There's no need to feel guilty about an afternoon nap!

By Travel + Leisure
September 26, 2019
JGI/Jamie Grill / Getty Images

Good news: You no longer have to feel guilty for catching a few Z's in the middle of the day.

If you think your napping days are over, you'll be pleasantly surprised to know that napping is not only enjoyable (for many of us) but also good for our long term health.

According to Metro, a study from Lausanne, Switzerland found that people who took naps once or twice a week were 48 percent less likely to have "cardiovascular events" such as heart attacks or stroke.

The study tracked just under 3,500 people between the ages of 35 and 75 over an average period of five years each. Out of the people the researchers studied, they found that 58 percent did not take naps, 19 percent took one or two naps per week, 12 percent took three to five naps per week, and 11 percent took naps at least six days per week.

The data is unclear as to how napping everyday or every other day affects your health, but it seems like the veritable sweet spot was one or two per week.

Related: New Research Suggests There's No to "Catch Up on" Sleep

The National Sleep Foundation also endorses taking a quick snooze during the day, saying that a 20 to 30 minute nap can "improve mood, alertness and performance." A study at NASA also indicated that military pilots and astronauts who took 40 minute naps when they were tired increased their performance by 34 percent and alertness by 100 percent. The foundation notes that naps typically longer than 30 minutes can cause sleep inertia, however, which truly defeats the purpose of taking a nap.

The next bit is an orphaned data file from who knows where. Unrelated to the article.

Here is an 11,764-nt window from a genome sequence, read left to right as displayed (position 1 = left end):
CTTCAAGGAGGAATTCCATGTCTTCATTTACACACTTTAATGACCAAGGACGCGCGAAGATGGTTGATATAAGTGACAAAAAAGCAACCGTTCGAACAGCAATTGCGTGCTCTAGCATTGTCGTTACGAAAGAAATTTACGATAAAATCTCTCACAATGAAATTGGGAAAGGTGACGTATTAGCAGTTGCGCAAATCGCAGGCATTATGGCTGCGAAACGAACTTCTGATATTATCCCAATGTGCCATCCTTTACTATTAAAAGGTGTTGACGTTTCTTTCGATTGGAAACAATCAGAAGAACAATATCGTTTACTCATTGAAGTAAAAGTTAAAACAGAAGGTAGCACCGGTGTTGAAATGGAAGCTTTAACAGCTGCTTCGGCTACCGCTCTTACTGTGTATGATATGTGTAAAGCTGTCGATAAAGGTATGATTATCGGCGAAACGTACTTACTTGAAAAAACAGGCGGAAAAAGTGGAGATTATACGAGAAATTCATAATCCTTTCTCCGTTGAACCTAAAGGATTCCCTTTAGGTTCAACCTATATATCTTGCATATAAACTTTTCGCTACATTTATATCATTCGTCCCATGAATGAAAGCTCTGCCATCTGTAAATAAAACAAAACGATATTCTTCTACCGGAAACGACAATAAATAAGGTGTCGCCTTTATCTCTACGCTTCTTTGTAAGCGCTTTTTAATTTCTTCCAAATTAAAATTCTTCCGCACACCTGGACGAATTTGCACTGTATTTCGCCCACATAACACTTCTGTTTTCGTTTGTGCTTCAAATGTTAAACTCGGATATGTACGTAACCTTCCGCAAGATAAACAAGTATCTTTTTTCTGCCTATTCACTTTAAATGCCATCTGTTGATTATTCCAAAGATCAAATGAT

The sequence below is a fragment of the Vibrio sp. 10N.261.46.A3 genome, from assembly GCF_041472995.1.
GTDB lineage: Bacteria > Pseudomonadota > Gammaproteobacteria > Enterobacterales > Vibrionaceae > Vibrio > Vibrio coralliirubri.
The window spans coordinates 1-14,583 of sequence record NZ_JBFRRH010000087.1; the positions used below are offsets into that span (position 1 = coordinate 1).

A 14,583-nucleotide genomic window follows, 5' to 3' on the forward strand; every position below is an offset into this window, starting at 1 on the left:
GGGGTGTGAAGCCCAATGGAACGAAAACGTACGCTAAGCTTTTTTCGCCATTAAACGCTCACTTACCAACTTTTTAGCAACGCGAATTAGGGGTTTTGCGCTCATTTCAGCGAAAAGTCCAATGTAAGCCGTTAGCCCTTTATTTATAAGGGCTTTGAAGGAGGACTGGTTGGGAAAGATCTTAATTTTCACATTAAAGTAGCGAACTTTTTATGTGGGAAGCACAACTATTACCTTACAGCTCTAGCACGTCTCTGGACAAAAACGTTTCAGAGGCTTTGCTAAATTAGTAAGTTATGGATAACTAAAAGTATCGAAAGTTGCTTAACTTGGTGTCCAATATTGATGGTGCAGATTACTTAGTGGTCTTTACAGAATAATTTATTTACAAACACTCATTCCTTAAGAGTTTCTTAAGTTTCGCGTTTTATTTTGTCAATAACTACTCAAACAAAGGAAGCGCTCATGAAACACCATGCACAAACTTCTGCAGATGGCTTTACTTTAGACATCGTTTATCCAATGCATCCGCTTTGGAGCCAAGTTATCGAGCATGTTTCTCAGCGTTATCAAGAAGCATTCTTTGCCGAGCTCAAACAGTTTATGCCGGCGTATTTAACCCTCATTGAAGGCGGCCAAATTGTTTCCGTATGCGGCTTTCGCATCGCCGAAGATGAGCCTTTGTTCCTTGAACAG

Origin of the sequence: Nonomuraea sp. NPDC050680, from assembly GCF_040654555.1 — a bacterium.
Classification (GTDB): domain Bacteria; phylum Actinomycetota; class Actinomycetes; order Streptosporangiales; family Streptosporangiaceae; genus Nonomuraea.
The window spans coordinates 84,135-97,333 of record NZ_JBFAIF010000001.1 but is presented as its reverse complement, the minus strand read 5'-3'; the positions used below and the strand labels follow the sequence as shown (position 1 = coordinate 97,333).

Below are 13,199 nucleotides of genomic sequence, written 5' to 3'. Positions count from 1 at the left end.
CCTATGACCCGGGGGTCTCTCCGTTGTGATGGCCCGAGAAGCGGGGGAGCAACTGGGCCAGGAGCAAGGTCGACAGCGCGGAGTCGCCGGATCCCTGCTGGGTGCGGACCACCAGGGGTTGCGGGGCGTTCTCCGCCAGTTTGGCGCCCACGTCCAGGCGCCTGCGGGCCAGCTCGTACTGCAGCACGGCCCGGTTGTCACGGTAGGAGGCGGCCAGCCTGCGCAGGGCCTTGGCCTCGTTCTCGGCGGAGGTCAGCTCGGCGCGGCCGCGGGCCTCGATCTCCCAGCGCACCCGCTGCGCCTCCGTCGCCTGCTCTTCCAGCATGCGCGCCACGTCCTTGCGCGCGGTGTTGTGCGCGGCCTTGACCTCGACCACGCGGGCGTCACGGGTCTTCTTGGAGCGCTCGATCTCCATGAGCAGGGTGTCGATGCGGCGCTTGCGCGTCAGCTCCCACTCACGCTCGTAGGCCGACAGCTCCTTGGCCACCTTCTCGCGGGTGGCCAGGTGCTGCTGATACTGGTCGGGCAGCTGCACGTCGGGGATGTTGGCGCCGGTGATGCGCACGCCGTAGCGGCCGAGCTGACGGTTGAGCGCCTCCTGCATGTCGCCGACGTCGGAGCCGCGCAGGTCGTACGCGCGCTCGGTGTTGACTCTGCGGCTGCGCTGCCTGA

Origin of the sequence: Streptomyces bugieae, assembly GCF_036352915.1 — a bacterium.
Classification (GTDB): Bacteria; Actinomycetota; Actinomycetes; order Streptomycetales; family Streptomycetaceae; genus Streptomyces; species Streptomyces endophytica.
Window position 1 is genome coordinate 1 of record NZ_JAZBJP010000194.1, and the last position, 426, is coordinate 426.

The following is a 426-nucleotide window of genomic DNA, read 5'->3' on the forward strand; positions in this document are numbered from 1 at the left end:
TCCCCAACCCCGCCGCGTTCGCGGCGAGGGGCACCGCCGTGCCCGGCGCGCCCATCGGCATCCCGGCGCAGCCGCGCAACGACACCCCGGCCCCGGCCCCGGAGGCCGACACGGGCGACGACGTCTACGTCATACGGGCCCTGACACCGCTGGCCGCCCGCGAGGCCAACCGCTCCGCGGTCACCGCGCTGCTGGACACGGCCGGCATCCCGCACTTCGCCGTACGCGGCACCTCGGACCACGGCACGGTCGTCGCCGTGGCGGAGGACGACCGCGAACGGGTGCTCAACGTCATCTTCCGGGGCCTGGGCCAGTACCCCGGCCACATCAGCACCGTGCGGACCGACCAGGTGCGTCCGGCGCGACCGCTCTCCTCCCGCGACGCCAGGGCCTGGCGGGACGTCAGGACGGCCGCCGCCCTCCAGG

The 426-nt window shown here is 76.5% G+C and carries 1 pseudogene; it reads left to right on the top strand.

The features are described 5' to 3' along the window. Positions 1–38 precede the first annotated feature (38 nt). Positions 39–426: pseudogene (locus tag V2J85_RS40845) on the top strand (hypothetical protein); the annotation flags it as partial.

The CDC says that sleep deprivation is a common cause for health concerns like obesity, high blood pressure, and heart disease, so it appears that taking a nap is one way to help you relax and combat these issues. The National Sleep Foundation notes, though, that naps are not a sustainable way to make up for poor sleep at night.

It should also be noted that the study was mostly observational, so there is no accounting for people's different lifestyle choices like diet and exercise, as well as age and family history. But perhaps combined with a good diet and the right amount of exercise for you, napping can be a great way to help manage your health and stress levels.

If anything, it's a good excuse to put on that sleep mask and grab the nearest pillow.

This article originally appeared in Travel + Leisure by Andrea Romano.

Advertisement

Comments

Be the first to comment!